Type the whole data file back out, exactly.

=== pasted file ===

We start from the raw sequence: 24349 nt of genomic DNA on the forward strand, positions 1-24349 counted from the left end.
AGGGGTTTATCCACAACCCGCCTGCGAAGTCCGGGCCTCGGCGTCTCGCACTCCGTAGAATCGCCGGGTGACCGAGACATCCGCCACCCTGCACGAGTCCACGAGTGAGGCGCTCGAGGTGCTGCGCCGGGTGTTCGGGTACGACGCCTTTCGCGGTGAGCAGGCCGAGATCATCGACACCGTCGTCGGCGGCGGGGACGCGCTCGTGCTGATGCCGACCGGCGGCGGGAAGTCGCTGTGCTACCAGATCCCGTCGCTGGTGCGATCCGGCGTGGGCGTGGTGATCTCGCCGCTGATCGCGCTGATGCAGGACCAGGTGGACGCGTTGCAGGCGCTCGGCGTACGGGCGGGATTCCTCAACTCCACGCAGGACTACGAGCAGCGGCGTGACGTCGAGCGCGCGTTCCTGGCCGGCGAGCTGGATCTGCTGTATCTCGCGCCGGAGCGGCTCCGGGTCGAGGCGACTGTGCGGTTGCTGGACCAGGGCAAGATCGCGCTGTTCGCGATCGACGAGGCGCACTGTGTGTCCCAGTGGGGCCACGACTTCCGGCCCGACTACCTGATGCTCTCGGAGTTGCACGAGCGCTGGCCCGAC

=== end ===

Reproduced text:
We start from the raw sequence: 24349 nt of genomic DNA on the forward strand, positions 1-24349 counted from the left end.
AGGGGTTTATCCACAACCCGCCTGCGAAGTCCGGGCCTCGGCGTCTCGCACTCCGTAGAATCGCCGGGTGACCGAGACATCCGCCACCCTGCACGAGTCCACGAGTGAGGCGCTCGAGGTGCTGCGCCGGGTGTTCGGGTACGACGCCTTTCGCGGTGAGCAGGCCGAGATCATCGACACCGTCGTCGGCGGCGGGGACGCGCTCGTGCTGATGCCGACCGGCGGCGGGAAGTCGCTGTGCTACCAGATCCCGTCGCTGGTGCGATCCGGCGTGGGCGTGGTGATCTCGCCGCTGATCGCGCTGATGCAGGACCAGGTGGACGCGTTGCAGGCGCTCGGCGTACGGGCGGGATTCCTCAACTCCACGCAGGACTACGAGCAGCGGCGTGACGTCGAGCGCGCGTTCCTGGCCGGCGAGCTGGATCTGCTGTATCTCGCGCCGGAGCGGCTCCGGGTCGAGGCGACTGTGCGGTTGCTGGACCAGGGCAAGATCGCGCTGTTCGCGATCGACGAGGCGCACTGTGTGTCCCAGTGGGGCCACGACTTCCGGCCCGACTACCTGATGCTCTCGGAGTTGCACGAGCGCTGGCCCGAC